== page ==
I've gotten this idea in my head that i shouldn't use a libraries variable, if the variable name begins with '_', as it is standard to write private variables that way.

But now i'm thinking i'm taking that too literally. If my choices are to use "_var" that points to a HTML element or add a unique attribute to said element, so that i can query the DOM to find it, should i just use the variable?

Do other people avoid private variables and if so, would you say this is too much effort?

  • 1
    A habit is a recurrent, often unconscious pattern of behavior that is acquired through frequent repetition -- so in order to be a bad habit, you have to do it with frequent repetition. So, if you find yourself using other's private variables as matter of course and without conscious thought, then perhaps that is indeed a bad habit.
    – Erik Eidt
    Jul 25, 2022 at 16:05
  • 3
    The wording "bad habit" expresses a wrong assumption, that this might only be a cosmetic issue. I think a better wording would be to ask if this will introduce a serious drawback.
    – Doc Brown
    Jul 26, 2022 at 8:15

2 Answers 2


When I stick an _ at the start of a variable name I'm saying this is not part of the public API. I reserve the right to change this later.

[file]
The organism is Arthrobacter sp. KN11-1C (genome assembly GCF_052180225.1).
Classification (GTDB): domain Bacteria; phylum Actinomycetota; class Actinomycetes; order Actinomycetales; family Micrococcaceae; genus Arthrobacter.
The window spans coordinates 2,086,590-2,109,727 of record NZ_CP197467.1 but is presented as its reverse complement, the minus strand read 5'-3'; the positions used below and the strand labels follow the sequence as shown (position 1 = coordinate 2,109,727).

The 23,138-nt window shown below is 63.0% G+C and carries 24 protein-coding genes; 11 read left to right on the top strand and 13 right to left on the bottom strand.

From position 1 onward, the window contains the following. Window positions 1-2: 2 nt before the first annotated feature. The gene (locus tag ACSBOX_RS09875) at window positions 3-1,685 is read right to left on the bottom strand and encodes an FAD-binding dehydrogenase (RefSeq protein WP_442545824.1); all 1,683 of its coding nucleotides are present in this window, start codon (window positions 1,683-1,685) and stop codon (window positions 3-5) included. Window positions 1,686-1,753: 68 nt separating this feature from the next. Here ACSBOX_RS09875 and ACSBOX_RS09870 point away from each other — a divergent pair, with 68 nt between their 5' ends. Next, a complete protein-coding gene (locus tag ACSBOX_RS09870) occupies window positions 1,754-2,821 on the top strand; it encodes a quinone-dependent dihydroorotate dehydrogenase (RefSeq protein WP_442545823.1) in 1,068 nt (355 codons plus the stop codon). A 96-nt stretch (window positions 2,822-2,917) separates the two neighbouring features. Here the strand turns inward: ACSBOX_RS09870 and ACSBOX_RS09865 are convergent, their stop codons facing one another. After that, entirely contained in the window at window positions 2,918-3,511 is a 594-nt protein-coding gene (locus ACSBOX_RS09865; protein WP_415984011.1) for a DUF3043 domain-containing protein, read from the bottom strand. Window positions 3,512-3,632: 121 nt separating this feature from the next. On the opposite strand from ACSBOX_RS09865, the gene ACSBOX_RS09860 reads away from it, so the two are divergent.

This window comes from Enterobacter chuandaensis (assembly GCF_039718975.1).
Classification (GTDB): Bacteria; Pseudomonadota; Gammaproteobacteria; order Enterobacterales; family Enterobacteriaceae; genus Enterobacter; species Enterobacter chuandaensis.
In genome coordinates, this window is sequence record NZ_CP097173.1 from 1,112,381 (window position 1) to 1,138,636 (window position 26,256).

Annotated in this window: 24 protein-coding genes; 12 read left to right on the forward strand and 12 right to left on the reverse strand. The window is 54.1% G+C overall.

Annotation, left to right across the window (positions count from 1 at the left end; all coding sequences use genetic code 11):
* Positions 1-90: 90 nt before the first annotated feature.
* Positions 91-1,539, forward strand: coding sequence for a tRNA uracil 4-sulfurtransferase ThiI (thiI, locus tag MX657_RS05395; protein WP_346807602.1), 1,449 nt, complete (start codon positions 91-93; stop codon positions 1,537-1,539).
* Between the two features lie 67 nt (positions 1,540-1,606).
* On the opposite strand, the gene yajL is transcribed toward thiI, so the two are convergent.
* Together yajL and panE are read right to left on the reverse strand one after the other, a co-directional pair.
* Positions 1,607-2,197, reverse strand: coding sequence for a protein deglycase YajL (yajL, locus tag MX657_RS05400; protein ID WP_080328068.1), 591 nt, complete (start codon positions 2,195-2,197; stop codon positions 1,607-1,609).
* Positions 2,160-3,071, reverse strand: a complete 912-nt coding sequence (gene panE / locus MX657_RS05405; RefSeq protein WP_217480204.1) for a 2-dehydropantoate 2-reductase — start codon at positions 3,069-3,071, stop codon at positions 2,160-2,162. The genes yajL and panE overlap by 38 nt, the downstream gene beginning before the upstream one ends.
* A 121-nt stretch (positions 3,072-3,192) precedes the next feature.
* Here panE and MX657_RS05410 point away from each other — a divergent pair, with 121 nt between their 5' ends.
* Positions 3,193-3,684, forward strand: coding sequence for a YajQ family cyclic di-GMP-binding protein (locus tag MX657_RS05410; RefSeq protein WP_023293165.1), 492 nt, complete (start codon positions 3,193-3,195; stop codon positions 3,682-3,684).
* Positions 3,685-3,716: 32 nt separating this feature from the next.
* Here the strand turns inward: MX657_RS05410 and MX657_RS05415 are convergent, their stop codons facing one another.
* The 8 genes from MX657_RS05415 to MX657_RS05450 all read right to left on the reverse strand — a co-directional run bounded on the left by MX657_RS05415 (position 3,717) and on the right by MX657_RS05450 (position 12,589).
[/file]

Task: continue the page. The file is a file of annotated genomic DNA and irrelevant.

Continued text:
If you're ok with me breaking your stuff with an update then fine. Go ahead. If you want stability then make sure the public API doesn't support what you're trying to do before you sneak in the back door.

And, as Thomas Junk points out, if the API doesn't support your needs, feel free to make some noise about it. You might be doing something I simply didn't think of.

  • 3
    Additionally - in case functionality is missing: Write a pull-request to enhance said API and let others profit too from the result. Jul 25, 2022 at 15:34
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    In case you didn't know: ECMAScript has "real" private members as of the ECMAScript 2022 release 6 weeks ago, and they have been supported in every browser and runtime except IE for significantly longer than that. These are private members deserving of their name whose encapsulation cannot be broken. In fact, unlike Java, I believe they are even safe from reflection. Jul 25, 2022 at 17:06
  • @JörgWMittag I'm not 100% convinced being 'safe from reflection' isn't a bug. The point is to show people where the front door is. Not to lock every window. Which is probably why people still use _. Jul 25, 2022 at 17:36

Personally I'd consider it a bad habit for two reasons: one, that it's good to be deliberate and verbose about what you need access to, so you're adding ids / attributes to elements when and where you need them, and two, libraries generally have a specific public API intended for users, whereas "private" variables ( not just "real" private variables ) are intended to be under-the-hood, subject-to-change without breaking the way the API is meant to behave.

Document.getElementById is so fast that I can't imagine ever reversing my above advice for performance reasons, even if you're writing JS for a toaster, although assigning the result to a variable is just good DRY if you're going to be doing much with the element after you've grabbed it.

TL;DR: Yes. :D

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